Susan B. Anthony List, an anti-abortion group that has aggressively pushed to defund Planned Parenthood, expects the legal challenges to fail — but also concedes that the group will have its best shot at overturning the provisions in court.
“It’s a tidal wave. Their best hope for stopping it is in court, and they know that,” said SBA List President Marjorie Dannenfelser. “They feel very strongly about the fact that they have solid ground, but our prediction is it won’t hold up in court.”
One thing, at least, is for certain: The legal battles will be lengthy — and abortion opponents won’t back down easily. On Tuesday, Indiana appealed a district court decision to block the state’s first-in-the-nation law defunding Planned Parenthood.
Along with the possibility of dragging on, the challenges that Planned Parenthood has brought do include some risk — particularly the one challenge that does wade into abortion rights, now being debated in South Dakota.
The state passed a law this year requiring a woman to wait 72 hours and visit a crisis pregnancy clinic before obtaining an abortion. The law is set to go into effect on July 1.
In a lawsuit heard on Monday, Planned Parenthood of Minnesota, North Dakota and South Dakota requested a preliminary injunction, contending that the new restrictions place an “undue burden” on women seeking abortions. The judge is expected to issue a ruling by the end of the week.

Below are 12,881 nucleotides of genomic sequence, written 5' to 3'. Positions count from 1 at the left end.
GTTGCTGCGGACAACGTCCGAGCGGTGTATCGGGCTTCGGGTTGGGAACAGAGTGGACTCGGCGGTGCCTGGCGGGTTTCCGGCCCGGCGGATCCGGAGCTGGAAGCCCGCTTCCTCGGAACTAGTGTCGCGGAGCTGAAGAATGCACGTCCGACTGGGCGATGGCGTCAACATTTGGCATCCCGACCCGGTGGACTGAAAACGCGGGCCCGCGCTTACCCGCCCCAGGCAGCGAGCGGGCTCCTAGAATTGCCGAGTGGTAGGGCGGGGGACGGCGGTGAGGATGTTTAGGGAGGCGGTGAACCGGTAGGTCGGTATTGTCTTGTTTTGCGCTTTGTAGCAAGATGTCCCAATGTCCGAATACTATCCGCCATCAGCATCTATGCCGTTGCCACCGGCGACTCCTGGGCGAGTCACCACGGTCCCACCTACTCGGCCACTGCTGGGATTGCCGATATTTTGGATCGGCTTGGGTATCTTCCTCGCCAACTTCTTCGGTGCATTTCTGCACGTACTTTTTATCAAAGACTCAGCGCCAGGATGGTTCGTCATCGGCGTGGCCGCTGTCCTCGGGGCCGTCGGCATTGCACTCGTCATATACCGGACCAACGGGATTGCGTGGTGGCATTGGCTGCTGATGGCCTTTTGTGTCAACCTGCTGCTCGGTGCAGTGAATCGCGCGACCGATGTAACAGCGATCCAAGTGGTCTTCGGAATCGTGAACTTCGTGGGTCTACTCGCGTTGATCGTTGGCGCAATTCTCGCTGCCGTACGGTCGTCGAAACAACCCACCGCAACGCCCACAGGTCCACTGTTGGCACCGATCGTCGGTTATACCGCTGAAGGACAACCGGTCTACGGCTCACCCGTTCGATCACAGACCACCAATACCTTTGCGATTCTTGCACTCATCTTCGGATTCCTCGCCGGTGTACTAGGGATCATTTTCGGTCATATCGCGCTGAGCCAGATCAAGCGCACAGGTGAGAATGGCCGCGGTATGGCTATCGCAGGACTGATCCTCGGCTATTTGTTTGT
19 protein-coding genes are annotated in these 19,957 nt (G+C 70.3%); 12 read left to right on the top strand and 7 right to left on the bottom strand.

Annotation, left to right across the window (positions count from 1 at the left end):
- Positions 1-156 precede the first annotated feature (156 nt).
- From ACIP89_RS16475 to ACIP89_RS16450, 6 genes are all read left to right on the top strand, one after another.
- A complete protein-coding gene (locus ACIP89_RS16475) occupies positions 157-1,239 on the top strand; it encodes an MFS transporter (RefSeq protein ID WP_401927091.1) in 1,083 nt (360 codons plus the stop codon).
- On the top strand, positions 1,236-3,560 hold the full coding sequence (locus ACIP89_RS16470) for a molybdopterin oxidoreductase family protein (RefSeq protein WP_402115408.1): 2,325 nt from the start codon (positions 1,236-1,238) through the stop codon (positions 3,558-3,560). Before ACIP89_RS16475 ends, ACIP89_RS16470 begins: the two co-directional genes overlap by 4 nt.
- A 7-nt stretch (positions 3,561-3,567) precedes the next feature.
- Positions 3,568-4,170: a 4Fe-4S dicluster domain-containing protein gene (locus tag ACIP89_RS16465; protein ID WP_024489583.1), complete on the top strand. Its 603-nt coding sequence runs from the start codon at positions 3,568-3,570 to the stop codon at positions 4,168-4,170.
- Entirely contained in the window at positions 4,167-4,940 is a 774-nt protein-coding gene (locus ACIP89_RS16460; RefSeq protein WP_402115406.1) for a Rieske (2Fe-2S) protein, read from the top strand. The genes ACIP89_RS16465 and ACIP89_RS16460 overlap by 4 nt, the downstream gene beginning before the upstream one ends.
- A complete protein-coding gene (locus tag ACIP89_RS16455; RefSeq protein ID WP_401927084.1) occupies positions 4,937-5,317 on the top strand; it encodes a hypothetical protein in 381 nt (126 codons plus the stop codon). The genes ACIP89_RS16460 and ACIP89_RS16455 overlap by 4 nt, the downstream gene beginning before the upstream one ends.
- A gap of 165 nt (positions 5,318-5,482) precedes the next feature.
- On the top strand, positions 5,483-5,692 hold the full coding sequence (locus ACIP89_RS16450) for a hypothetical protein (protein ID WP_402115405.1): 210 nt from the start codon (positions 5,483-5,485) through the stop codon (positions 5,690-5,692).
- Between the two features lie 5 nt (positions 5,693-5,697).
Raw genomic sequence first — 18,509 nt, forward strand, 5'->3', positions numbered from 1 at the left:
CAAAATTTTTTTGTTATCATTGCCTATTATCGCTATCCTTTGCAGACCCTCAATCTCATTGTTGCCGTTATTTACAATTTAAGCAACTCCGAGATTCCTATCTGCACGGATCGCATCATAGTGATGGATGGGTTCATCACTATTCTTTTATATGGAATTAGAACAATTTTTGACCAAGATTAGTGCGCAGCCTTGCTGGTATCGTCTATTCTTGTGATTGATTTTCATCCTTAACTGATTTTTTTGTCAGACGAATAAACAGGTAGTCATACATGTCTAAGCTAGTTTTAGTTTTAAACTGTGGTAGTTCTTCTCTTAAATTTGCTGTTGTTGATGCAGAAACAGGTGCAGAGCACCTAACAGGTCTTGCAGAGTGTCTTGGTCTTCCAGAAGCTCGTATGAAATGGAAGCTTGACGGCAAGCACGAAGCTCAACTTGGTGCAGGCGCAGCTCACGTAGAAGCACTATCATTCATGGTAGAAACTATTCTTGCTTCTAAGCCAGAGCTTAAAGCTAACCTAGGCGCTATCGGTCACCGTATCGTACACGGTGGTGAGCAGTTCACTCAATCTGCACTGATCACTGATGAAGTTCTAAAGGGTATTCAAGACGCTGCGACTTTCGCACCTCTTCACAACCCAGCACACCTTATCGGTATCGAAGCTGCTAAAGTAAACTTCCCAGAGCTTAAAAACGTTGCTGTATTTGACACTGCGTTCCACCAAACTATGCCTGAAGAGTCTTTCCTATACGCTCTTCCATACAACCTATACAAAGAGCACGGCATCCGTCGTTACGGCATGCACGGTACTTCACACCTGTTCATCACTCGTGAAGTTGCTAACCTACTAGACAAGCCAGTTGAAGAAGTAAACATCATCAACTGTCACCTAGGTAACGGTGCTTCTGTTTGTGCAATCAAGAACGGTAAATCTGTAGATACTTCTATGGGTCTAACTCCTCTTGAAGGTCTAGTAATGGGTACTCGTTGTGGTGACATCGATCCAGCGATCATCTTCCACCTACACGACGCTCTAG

“The mandatory delay will make it extremely difficult, if not impossible, for many of plaintiffs’ patients to have an abortion in South Dakota,” Planned Parenthood argued in its complaint against Gov. Brian Daugaard. “Some women will simply be unable to have an abortion at all because they cannot afford to make two trips to Sioux Falls or make the necessary arrangements to miss that much time away from their families, jobs or other commitments.”
But it’s not necessarily certain that the Supreme Court would agree, if it did take the challenge. The court previously upheld a waiting period — albeit a much shorter, one-day time frame — in the 1992 case, Planned Parenthood of Southeastern Pennsylvania v. Casey.
“With these things there’s always at least a slight risk,” Borgmann said. “I’d worry about Justice Kennedy. He ought to find a 72-hour waiting period an undue burden, but he also seems quite willing to accept delays and burdens to women that may include higher costs and some health consequences.”